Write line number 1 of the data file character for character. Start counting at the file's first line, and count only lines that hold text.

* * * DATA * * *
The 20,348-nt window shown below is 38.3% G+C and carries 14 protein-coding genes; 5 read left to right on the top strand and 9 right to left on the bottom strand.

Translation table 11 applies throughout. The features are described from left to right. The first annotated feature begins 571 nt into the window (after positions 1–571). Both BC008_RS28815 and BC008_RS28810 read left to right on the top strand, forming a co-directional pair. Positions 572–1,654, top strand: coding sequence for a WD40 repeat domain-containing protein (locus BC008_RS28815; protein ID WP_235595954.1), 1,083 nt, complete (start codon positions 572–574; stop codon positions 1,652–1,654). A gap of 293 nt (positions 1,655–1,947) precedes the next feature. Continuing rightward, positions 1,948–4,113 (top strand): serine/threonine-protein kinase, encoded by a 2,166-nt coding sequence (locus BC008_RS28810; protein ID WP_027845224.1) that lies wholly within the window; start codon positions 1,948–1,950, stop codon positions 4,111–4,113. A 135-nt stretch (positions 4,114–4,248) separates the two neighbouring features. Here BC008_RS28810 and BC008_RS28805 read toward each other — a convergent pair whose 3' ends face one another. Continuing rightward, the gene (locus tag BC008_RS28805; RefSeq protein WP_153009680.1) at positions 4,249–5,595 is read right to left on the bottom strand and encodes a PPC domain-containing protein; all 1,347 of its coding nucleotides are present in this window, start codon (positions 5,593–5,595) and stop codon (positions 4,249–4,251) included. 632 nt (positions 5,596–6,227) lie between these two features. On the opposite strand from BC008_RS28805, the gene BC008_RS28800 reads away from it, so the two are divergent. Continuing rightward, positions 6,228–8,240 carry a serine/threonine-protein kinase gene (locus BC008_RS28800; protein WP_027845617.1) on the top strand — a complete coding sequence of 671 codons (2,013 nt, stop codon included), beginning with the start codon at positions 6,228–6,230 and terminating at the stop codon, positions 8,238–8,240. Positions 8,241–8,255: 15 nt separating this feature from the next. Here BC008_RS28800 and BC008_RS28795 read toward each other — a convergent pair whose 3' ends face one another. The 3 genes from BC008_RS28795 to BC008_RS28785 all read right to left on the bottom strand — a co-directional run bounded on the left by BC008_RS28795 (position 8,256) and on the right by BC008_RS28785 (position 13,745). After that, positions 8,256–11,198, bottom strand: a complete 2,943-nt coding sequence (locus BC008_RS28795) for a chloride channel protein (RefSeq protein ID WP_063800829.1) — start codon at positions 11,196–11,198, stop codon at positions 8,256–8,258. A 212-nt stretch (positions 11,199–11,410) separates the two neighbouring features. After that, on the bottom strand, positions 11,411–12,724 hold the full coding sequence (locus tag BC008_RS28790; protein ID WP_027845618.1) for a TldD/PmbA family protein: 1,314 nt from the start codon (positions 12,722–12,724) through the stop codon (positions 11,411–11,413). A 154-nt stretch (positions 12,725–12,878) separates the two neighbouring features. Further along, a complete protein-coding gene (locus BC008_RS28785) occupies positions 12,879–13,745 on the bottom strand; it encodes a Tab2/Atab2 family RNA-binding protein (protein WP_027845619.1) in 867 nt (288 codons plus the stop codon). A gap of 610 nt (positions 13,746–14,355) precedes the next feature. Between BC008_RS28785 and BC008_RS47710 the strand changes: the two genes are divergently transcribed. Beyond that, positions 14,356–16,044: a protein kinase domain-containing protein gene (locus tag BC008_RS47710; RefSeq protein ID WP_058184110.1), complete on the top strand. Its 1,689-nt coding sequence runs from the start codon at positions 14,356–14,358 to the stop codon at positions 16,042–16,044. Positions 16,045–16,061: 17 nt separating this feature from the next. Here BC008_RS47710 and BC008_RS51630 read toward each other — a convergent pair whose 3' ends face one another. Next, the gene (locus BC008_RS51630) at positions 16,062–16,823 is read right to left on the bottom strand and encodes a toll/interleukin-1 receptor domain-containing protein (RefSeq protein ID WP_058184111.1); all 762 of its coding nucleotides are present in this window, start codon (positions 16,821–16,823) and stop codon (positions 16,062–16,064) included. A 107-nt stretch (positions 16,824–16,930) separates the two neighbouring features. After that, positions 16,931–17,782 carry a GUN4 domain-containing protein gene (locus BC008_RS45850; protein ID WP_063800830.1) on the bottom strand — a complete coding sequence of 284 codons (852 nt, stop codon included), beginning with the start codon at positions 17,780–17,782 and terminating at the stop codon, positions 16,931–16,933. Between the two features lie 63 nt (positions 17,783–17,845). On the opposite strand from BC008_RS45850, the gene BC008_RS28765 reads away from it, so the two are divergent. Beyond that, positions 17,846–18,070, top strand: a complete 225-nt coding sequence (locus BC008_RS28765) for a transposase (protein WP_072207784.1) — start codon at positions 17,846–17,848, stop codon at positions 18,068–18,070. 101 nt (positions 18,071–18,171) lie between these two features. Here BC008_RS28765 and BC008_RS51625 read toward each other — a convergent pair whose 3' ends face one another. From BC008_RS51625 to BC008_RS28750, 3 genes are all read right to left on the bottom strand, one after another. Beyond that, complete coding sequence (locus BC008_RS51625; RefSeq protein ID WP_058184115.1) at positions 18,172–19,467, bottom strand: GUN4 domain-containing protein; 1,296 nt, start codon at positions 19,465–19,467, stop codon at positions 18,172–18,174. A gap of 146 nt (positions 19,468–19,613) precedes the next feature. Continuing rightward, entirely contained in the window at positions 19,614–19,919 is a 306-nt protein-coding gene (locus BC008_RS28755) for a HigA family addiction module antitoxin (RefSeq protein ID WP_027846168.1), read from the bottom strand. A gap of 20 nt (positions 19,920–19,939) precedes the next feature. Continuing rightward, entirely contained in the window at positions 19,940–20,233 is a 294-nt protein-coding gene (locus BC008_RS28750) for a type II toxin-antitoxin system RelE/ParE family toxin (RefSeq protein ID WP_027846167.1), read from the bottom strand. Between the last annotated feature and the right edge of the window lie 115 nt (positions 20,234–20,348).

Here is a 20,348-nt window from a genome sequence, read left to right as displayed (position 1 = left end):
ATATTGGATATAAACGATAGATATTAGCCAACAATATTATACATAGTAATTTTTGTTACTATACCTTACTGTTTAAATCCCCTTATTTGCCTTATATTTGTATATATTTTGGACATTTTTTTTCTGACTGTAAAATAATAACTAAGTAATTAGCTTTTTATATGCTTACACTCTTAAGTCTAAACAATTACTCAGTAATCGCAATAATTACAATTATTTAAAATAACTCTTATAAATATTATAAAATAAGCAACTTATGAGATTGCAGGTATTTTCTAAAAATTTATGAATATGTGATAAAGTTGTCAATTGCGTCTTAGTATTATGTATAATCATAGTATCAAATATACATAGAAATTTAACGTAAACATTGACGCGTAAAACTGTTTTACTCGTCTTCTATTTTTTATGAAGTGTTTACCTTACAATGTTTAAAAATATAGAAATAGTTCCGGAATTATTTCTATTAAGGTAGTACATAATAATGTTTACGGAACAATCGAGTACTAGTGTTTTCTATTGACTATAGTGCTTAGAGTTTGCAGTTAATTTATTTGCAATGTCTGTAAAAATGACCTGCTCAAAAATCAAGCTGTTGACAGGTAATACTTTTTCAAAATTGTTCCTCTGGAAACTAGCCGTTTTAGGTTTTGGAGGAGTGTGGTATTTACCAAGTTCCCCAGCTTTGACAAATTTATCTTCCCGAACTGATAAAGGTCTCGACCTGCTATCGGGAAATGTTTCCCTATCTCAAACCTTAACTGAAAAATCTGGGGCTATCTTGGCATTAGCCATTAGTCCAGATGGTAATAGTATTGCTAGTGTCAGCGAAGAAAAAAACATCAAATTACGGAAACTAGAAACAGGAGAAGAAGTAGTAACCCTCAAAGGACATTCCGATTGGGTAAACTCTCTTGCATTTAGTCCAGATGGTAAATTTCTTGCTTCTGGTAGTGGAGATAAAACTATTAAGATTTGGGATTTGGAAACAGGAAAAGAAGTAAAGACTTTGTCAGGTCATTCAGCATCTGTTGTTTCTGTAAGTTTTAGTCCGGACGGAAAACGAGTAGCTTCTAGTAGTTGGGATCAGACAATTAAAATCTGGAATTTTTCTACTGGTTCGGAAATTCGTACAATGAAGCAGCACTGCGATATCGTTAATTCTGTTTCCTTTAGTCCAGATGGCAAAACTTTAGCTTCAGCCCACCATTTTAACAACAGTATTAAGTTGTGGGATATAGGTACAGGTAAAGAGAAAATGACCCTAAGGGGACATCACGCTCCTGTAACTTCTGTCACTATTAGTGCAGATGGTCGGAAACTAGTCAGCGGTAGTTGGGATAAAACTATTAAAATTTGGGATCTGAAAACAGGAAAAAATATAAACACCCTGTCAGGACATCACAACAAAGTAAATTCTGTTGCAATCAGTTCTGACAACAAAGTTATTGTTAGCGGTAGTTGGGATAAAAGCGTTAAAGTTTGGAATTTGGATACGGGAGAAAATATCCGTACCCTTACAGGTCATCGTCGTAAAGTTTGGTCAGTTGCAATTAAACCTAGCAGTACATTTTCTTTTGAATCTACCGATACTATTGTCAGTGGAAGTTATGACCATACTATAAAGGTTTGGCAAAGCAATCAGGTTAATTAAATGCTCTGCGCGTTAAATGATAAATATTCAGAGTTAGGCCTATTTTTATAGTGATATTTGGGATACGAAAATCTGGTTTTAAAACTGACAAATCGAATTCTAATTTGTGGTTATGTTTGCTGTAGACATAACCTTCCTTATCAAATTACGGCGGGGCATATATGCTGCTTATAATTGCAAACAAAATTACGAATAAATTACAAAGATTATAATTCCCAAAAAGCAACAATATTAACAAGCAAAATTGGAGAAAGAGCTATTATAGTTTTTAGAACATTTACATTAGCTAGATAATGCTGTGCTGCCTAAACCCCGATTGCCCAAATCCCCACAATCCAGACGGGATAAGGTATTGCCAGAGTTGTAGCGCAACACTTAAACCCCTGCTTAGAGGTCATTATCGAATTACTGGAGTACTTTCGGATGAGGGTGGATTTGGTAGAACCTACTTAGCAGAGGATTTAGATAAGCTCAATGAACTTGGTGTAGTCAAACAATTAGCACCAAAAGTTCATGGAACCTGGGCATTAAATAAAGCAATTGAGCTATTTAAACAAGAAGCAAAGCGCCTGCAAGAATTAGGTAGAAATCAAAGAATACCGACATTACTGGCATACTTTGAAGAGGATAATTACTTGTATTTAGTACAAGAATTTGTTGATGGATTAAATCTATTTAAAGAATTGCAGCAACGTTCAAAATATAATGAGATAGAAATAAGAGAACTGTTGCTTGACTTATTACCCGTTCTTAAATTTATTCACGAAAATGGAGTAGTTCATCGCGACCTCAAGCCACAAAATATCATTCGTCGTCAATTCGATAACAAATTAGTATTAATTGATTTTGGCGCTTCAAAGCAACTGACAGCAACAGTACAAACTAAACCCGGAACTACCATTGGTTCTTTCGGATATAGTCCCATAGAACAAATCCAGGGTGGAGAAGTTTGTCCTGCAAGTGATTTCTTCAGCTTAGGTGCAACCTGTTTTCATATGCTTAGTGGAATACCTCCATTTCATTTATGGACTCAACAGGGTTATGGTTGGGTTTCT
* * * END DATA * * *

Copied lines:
The 20,348-nt window shown below is 38.3% G+C and carries 14 protein-coding genes; 5 read left to right on the top strand and 9 right to left on the bottom strand.